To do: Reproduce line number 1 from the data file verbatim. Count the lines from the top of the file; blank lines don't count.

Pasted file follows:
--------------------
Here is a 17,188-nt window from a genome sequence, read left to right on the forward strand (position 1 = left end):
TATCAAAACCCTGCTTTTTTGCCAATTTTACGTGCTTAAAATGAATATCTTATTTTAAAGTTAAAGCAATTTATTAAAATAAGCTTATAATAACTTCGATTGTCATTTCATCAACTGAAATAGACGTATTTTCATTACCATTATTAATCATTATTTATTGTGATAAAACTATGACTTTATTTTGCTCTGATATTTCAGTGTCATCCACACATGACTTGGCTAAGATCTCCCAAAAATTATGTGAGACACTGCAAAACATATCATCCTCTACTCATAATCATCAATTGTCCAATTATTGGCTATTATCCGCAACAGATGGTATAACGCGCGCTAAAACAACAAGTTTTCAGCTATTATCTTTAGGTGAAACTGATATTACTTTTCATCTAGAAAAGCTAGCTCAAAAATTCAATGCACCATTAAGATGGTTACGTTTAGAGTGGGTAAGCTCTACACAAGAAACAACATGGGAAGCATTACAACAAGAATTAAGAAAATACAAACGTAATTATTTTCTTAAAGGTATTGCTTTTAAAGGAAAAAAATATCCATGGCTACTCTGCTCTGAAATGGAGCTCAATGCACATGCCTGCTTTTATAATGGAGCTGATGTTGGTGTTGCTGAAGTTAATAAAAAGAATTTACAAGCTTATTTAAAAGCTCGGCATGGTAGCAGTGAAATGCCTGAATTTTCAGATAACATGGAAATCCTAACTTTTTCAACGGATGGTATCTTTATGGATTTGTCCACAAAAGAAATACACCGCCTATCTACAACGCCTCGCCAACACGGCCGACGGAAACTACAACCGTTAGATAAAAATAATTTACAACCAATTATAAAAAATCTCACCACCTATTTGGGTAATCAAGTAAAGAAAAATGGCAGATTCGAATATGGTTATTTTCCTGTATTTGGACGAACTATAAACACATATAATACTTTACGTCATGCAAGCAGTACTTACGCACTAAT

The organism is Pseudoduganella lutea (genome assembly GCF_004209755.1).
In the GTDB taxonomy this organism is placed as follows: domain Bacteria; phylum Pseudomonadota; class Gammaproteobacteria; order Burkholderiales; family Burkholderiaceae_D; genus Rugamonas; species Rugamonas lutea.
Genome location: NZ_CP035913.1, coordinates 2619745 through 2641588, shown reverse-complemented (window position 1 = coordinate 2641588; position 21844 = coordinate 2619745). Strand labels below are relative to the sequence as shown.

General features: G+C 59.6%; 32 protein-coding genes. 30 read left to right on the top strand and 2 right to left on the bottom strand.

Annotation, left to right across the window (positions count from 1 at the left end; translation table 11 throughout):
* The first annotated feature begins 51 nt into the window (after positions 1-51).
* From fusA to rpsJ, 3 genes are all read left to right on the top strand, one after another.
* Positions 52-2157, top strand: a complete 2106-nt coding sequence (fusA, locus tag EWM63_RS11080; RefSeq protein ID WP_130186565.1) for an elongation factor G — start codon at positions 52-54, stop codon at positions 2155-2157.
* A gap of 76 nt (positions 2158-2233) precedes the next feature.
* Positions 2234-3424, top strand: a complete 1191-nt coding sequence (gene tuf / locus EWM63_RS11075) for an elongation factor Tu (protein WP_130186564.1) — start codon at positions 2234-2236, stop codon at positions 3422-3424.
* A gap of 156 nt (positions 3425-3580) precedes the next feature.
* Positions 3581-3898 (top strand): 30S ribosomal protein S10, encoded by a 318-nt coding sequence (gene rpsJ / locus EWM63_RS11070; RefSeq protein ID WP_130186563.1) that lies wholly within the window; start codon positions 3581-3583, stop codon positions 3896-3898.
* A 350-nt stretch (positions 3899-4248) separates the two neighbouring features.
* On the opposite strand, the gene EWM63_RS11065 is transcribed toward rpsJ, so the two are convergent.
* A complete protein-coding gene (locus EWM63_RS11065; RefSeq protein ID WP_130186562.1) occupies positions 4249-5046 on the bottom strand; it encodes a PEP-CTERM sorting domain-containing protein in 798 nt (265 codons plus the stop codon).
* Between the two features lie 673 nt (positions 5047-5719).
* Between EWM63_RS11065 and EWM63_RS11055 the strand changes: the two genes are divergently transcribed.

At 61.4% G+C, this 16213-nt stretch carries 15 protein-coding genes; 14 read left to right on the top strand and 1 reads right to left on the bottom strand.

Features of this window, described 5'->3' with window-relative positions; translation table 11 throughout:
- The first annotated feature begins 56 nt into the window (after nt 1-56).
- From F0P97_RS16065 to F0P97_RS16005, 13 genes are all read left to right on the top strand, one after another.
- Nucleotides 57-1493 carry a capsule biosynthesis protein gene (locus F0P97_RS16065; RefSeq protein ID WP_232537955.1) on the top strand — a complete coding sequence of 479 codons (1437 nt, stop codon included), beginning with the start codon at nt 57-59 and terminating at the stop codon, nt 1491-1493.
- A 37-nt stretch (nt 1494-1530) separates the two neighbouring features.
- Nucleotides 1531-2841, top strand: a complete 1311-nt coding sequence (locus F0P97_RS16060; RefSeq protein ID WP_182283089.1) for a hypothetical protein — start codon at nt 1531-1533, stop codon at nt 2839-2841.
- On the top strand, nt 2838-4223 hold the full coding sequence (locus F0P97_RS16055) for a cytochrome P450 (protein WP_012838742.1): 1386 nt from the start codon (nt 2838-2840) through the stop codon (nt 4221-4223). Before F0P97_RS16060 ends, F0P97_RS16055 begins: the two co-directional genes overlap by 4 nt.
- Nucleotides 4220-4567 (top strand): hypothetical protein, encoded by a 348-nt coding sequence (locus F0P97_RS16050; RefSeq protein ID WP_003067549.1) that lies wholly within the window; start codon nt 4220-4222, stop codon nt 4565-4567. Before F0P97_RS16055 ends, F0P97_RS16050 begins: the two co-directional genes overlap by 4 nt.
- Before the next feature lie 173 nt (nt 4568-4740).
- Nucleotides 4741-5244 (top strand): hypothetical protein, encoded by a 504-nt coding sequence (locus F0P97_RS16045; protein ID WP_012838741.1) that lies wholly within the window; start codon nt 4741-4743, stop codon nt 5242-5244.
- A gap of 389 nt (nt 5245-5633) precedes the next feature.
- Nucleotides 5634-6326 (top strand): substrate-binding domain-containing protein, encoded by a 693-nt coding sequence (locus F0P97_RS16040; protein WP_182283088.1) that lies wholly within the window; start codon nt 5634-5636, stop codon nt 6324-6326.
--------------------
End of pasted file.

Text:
Here is a 17,188-nt window from a genome sequence, read left to right on the forward strand (position 1 = left end):